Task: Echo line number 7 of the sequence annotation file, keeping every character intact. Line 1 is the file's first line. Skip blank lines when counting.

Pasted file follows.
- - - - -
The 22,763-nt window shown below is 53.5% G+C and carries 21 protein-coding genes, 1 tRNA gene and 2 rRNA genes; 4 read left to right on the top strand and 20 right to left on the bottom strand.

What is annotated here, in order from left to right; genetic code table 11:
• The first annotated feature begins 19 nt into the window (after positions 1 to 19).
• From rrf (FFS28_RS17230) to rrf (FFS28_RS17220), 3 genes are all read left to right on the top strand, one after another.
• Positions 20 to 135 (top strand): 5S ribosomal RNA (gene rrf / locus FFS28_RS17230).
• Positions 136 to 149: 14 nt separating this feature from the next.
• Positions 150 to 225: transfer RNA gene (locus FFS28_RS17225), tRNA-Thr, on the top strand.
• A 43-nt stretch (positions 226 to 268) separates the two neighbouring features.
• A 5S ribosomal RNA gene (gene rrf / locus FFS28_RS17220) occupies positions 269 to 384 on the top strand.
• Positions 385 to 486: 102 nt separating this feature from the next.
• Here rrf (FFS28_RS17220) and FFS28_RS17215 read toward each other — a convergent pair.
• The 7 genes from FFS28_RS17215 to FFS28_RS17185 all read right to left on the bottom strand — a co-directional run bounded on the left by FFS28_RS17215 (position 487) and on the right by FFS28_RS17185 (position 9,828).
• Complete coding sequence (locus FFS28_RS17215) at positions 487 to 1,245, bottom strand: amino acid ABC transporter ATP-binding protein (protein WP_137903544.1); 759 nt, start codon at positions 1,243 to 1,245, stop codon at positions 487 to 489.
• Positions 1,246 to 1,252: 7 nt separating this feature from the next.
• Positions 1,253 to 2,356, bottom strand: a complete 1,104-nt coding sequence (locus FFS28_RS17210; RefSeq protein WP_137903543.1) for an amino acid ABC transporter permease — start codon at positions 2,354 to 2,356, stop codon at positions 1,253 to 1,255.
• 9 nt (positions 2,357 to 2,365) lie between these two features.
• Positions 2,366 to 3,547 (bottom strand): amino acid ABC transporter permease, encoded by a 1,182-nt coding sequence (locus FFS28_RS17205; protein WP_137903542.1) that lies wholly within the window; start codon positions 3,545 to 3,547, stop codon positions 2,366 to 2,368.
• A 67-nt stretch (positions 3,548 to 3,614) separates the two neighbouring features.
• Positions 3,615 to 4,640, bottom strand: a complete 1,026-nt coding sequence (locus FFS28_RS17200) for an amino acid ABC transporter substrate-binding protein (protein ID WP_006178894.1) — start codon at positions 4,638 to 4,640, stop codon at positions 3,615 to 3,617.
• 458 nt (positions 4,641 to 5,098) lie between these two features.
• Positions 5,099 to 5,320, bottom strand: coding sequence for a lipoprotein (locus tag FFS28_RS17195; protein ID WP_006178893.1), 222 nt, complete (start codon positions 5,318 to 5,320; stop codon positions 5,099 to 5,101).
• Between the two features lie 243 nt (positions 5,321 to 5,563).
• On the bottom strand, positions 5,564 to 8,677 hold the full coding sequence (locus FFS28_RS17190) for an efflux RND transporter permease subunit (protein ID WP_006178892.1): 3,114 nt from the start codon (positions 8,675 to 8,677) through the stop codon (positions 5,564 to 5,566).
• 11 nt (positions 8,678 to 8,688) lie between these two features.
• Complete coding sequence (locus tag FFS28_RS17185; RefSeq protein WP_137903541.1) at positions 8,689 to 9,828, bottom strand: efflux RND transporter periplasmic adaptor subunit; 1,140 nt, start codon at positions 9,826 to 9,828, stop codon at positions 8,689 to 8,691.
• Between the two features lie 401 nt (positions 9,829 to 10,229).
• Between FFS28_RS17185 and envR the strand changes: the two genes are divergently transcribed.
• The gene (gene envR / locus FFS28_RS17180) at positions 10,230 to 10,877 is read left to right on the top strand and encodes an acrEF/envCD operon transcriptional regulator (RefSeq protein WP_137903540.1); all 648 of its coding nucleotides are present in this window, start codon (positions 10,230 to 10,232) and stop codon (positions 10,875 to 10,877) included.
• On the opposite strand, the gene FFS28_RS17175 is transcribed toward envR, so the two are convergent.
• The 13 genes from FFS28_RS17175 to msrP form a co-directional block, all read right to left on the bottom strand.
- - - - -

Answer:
• Positions 150 to 225: transfer RNA gene (locus FFS28_RS17225), tRNA-Thr, on the top strand.